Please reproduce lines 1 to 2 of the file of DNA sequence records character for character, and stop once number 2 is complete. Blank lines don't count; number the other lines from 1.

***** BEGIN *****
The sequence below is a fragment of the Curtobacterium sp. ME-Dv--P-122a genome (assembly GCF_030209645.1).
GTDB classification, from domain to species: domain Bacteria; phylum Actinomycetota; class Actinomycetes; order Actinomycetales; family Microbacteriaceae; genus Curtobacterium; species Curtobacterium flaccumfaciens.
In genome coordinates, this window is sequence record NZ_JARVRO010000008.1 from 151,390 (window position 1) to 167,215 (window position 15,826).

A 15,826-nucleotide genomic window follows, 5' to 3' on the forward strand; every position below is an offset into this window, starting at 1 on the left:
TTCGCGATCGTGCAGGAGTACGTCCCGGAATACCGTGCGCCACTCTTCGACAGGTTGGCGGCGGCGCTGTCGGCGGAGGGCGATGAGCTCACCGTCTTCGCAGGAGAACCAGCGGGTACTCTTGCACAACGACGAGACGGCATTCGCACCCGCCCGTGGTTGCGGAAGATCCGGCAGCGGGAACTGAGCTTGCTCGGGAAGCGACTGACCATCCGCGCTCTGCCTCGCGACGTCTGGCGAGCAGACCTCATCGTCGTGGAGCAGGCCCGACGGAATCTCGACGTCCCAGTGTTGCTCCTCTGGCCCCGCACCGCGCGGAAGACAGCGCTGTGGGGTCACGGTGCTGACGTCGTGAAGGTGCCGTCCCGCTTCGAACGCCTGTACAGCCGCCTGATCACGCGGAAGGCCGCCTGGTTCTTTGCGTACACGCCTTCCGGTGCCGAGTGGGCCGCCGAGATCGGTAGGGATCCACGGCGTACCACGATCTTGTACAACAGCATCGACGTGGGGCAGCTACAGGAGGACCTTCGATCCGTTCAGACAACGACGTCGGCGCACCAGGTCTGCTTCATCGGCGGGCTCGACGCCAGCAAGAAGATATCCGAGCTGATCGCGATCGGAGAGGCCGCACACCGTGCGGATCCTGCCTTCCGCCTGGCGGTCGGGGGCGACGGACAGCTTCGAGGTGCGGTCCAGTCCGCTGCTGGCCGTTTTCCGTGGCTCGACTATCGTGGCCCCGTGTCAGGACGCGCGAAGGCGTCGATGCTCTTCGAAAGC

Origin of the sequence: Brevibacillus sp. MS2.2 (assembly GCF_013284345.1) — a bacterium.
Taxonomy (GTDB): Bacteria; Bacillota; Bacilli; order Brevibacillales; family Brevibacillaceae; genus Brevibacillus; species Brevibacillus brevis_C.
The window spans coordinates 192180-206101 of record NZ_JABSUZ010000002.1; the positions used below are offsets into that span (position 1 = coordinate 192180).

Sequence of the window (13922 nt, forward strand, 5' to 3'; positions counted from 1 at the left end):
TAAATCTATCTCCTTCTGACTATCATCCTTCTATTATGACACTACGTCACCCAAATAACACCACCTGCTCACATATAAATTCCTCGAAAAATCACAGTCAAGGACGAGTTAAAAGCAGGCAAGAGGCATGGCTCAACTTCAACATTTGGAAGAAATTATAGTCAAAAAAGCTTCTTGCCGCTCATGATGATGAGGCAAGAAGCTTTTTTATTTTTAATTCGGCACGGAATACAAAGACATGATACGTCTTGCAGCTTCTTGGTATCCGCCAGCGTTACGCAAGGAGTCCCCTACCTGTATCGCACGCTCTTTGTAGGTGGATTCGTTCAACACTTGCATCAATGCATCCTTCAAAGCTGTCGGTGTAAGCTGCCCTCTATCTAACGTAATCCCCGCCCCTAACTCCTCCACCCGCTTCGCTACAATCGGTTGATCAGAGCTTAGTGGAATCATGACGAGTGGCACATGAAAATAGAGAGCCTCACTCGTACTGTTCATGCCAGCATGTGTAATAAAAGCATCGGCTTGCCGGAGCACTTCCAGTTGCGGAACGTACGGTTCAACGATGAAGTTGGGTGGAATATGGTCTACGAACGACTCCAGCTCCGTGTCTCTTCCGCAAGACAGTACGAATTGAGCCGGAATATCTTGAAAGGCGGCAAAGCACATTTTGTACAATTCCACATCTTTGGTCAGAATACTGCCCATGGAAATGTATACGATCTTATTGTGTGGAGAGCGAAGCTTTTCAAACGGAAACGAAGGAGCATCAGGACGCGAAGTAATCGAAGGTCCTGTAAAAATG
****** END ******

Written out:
The sequence below is a fragment of the Curtobacterium sp. ME-Dv--P-122a genome (assembly GCF_030209645.1).
GTDB classification, from domain to species: domain Bacteria; phylum Actinomycetota; class Actinomycetes; order Actinomycetales; family Microbacteriaceae; genus Curtobacterium; species Curtobacterium flaccumfaciens.